Last Wednesday, the rupee depreciated to over 68 a dollar; the Reserve Bank of India (RBI) intervened to help it gain some strength and it closed at 67.35 on Thursday. On Friday morning, however, the rupee slid to 68.01, resuming a weakening trend that started about six months earlier.
Its fall might help, for now, exporters whose import intensity is not high. Demand for price-elastic imported goods might go down, helping bridge the current account deficit. However, it might have an inflationary impact that might warrant higher interest rates.
The immediate trigger for the fall was the rise in crude oil prices to about $80 a barrel and expectations of a hawkish monetary policy in the America that impelled foreign investors to cut their stakes in Indian bond markets, where yields rose sharply. The underlying concern of slippage in the fiscal and current account deficits, and further rise in oil have contributed.
RBI has the option of floating non-resident bonds as it did a few years before or raise interest rates to stem a further fall of the rupee. I do not think non-resident bonds would be a good idea, as the crisis is not a temporary one as had followed the ‘taper tantrums’ in 2014. It is more of a structural problem.
In the past five years, export growth has been rather discouraging. In 2014-15 and 2015-16, the growth was negative. The government could get away by blaming global growth rates. But, in the past two years, India has failed to take advantage of the healthy growth in global trade. Export growth, though in positive territory, has been barely around 10 per cent in the best of months.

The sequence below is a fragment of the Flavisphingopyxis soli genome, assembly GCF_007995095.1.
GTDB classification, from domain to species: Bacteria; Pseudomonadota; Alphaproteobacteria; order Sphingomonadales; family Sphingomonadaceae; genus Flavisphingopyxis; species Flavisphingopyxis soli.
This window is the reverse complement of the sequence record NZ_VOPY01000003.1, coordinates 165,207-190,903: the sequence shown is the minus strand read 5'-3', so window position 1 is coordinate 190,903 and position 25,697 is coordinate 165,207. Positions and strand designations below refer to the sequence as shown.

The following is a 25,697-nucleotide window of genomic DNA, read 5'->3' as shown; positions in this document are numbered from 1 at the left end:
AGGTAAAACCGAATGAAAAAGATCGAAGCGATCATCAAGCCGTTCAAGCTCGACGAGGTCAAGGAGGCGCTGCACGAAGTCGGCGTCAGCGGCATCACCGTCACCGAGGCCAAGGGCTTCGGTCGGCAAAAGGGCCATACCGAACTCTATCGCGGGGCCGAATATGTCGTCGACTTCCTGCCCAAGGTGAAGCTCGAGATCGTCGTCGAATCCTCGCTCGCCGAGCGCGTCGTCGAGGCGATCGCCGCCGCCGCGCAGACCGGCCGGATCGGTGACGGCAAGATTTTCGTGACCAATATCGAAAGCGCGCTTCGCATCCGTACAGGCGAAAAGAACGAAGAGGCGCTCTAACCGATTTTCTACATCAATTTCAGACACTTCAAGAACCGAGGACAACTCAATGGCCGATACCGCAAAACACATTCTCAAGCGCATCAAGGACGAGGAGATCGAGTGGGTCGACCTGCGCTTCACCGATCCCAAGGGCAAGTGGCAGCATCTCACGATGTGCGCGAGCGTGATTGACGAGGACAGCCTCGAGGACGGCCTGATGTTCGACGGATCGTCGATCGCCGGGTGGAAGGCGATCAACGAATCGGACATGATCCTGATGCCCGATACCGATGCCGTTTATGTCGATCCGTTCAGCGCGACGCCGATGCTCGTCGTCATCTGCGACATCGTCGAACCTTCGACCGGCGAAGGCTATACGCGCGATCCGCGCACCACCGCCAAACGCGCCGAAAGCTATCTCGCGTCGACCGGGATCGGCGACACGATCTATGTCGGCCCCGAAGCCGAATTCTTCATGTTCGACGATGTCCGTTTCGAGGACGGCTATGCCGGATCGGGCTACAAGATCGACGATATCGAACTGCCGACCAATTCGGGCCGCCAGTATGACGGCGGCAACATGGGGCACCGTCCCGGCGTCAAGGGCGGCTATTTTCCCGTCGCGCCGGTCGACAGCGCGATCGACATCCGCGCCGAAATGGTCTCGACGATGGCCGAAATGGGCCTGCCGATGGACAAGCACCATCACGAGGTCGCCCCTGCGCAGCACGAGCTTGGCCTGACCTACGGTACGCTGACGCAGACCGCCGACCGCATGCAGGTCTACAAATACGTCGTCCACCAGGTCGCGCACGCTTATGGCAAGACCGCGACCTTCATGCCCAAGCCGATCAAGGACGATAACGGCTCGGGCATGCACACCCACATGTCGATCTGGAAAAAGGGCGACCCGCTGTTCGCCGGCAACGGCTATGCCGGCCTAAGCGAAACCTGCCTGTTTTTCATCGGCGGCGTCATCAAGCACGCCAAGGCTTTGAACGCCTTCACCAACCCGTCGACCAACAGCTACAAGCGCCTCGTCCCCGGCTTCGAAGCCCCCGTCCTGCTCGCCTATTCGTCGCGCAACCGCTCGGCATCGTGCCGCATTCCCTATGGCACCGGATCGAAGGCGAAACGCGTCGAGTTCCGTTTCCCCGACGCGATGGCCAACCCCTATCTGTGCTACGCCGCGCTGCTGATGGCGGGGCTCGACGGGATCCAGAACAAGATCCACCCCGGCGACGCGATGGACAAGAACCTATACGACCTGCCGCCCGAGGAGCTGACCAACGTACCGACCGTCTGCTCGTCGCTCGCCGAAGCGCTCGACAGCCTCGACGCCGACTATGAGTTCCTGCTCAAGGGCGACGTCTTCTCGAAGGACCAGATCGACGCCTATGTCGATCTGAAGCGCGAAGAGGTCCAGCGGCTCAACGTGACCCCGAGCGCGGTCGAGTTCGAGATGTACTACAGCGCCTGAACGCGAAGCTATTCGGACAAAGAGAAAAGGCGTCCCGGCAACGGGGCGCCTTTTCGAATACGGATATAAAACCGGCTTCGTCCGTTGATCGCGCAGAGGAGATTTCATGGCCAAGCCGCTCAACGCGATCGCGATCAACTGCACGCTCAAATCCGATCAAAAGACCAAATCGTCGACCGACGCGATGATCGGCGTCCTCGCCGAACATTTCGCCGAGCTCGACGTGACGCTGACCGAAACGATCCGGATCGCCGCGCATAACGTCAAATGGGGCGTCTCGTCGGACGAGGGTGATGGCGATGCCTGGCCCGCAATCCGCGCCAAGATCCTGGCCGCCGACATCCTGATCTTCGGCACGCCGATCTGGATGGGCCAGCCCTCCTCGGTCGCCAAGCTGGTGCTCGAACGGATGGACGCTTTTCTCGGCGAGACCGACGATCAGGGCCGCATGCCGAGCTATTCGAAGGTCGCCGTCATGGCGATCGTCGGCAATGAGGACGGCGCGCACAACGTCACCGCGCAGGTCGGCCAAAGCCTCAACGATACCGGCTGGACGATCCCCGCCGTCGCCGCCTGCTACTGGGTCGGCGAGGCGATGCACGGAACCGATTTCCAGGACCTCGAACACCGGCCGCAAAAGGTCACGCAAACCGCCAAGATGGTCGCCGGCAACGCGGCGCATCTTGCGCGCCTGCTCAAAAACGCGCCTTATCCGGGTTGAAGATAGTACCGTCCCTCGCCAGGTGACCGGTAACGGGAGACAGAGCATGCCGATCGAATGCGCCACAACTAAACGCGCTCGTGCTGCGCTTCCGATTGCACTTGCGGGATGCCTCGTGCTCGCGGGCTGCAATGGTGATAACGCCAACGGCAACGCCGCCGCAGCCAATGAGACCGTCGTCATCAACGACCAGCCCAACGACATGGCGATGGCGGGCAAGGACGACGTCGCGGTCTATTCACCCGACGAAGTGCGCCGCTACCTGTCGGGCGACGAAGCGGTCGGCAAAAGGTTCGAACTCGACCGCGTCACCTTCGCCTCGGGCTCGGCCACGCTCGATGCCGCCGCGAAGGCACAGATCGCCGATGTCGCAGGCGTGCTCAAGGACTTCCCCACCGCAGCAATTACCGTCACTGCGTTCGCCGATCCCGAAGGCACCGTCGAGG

In recent years, the government has not paid adequate attention to representations from exporters. The GST regime denied exporters the upfront exemption of Integrated GST (IGST) on inputs required for export production. When these were grudgingly restored, the unrealistic conditions imposed severely constrained operational flexibility. Project costs of exporters went up due to denial of IGST exemption on capital goods imported under the Export Promotion Capital Goods scheme. When it was restored reluctantly, the flexibility to fulfil export obligations through deemed export was denied.
On procurement through deemed export, the exporters were initially made to pay GST and claim a refund, rather than take upfront exemption, and subject to unreasonable conditions. The process of refund of GST paid on export goods and on inputs used in export production is complicated. These flaws need to be corrected quickly.